• Consider methods to increase the availability of school counselors, Licensed Specialists in School Psychology, and school social workers in schools, particularly in rural and remote areas of the state.
  • Consider legislation codifying the duties and responsibilities of school counselors, Licensed Specialists in School Psychology, and school social workers.
  • Consider legislation incorporating threat assessment teams into Health Advisory or School Safety Committees already on campus.
  • Expand the availability of Mental Health First Aid training for all school district employees interacting with students.
  • Review the use of Disciplinary Alternative Placement Education Programs (DAEP) and consider behavior intervention methods.
  • Consider expanding the use of telemedicine and telepsychiatry to help children in crisis obtain access to mental health services before violence occurs.
  • Consider legislation to strengthen the state’s mental health system by leveraging the expertise of state medical schools by creating psychiatry hubs that connect pediatricians seeking consultation with experts in mental health.

Protective order laws recommendations

  • Consider legislation to clarify current statute on whether and when an individual convicted of domestic violence may possess a firearm legally.
  • Consider legislation to clarify current statute regarding the return of firearms to individuals who have been detained and declared to no longer be a risk to themselves or others.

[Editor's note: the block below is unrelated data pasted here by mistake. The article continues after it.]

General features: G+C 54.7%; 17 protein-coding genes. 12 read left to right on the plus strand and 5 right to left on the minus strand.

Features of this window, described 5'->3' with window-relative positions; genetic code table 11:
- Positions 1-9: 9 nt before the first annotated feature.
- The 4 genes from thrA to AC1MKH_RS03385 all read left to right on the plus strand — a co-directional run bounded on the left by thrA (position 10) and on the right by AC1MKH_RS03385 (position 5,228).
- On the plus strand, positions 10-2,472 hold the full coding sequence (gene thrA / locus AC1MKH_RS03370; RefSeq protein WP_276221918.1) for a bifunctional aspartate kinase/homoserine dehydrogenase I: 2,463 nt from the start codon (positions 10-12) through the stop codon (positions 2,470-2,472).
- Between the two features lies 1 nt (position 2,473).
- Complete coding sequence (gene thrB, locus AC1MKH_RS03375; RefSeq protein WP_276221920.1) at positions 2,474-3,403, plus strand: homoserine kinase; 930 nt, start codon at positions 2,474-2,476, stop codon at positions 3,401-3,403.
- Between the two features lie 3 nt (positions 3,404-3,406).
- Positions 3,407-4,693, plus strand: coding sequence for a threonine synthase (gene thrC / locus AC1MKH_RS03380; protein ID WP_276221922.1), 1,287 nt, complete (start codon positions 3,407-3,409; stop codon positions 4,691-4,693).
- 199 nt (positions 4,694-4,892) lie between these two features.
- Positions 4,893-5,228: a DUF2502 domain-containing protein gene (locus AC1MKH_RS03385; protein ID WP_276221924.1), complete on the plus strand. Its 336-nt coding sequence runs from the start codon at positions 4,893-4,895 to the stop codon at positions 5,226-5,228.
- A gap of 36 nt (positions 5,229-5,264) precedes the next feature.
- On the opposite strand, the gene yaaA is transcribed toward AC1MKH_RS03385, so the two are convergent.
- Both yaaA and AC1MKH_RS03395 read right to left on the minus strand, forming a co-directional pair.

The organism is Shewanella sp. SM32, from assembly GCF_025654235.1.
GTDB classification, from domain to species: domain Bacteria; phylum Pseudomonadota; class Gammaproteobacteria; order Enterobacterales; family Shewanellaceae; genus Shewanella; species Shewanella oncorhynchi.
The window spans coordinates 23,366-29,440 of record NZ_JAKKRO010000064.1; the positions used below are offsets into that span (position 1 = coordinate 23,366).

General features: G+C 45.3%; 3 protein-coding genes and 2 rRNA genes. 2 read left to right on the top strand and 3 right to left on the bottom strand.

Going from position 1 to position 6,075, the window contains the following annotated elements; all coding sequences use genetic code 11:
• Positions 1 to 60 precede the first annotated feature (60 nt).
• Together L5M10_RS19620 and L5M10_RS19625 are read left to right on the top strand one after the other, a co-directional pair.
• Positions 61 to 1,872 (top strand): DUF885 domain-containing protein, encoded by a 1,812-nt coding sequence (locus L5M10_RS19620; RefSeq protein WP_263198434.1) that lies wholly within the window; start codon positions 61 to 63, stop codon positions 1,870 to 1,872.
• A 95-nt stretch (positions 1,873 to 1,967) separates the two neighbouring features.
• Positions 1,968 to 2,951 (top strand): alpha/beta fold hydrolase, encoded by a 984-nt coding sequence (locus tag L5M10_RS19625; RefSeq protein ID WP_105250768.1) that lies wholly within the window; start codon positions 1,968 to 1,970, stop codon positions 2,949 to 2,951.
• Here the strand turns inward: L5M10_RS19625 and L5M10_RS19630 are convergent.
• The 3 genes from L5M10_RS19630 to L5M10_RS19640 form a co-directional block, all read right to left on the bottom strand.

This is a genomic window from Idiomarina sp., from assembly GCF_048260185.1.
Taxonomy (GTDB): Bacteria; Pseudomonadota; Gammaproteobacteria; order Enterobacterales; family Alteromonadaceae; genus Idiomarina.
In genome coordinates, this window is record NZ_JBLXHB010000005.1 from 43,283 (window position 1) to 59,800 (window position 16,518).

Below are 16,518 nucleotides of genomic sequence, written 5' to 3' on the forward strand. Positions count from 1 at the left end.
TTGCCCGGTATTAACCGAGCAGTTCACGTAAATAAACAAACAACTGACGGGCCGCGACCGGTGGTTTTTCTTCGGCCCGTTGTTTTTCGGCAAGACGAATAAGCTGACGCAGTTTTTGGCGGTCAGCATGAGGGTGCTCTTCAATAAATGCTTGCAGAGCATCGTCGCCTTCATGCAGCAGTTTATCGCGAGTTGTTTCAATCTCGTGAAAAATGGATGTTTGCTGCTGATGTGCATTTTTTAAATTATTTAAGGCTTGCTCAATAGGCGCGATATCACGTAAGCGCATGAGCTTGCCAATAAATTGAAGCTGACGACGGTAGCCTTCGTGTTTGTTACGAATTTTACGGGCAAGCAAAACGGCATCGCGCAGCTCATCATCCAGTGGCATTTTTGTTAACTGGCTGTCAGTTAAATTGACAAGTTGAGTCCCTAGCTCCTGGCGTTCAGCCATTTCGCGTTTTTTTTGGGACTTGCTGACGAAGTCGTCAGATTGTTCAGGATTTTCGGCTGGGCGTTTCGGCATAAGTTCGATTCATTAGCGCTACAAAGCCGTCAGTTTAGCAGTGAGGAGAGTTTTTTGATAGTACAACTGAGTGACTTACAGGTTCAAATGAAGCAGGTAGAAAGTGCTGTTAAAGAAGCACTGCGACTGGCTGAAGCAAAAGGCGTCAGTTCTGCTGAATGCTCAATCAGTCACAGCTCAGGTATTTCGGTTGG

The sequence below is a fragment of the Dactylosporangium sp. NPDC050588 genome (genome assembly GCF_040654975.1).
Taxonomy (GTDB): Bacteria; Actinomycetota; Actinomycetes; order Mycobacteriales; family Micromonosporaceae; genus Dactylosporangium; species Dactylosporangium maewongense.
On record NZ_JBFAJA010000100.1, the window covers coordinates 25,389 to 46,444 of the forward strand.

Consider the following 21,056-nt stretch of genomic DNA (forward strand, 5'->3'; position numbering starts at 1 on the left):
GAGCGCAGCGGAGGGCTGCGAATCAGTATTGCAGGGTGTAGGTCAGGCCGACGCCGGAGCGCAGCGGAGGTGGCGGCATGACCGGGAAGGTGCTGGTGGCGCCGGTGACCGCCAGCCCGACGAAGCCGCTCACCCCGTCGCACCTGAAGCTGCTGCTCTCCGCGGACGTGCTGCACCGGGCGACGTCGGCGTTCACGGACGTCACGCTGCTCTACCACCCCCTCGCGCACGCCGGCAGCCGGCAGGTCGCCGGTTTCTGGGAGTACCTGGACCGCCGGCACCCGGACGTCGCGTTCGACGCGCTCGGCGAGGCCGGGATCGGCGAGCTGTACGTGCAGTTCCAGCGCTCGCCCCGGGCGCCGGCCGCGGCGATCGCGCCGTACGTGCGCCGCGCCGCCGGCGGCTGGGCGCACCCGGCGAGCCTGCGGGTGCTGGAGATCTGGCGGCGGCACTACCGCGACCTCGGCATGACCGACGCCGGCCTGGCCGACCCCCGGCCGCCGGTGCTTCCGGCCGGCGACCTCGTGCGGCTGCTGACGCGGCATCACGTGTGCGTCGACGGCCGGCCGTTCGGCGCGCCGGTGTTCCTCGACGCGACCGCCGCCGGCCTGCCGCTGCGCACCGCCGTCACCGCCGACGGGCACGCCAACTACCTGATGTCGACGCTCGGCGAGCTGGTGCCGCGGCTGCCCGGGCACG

Teach the Vote’s Week in Review: August 3, 2018

Here’s your weekly wrap-up of education news from ATPE Governmental Relations:


The State Board for Educator Certification (SBEC) met today in Austin. As ATPE Lobbyist Kate Kuhlmann reported earlier this week, the board’s agenda included a controversial proposal to finalize rulemaking for an abbreviated educator preparation program for Trade and Industrial Workforce Training, Marketing, and Health Sciences certificates. Here is Kate’s recap of the board’s deliberations today:

The board adopted the proposal on a voice vote, but not without opposition from board members and stakeholders. ATPE was joined by teacher groups, administrator groups, and educator preparation programs offering opposition that together covered four primary areas of concern: (1) The proposal irresponsibly reduces the number of pre-service hours required of these specific educator candidates; (2) the proposal inappropriately adds the marketing and health science certificates; (3) the proposal allows entities other than approved educator preparation programs to provide some training; and (4) the proposal fails to prevent the certificate holders from seeking other certifications by merely passing an exam without required additional training.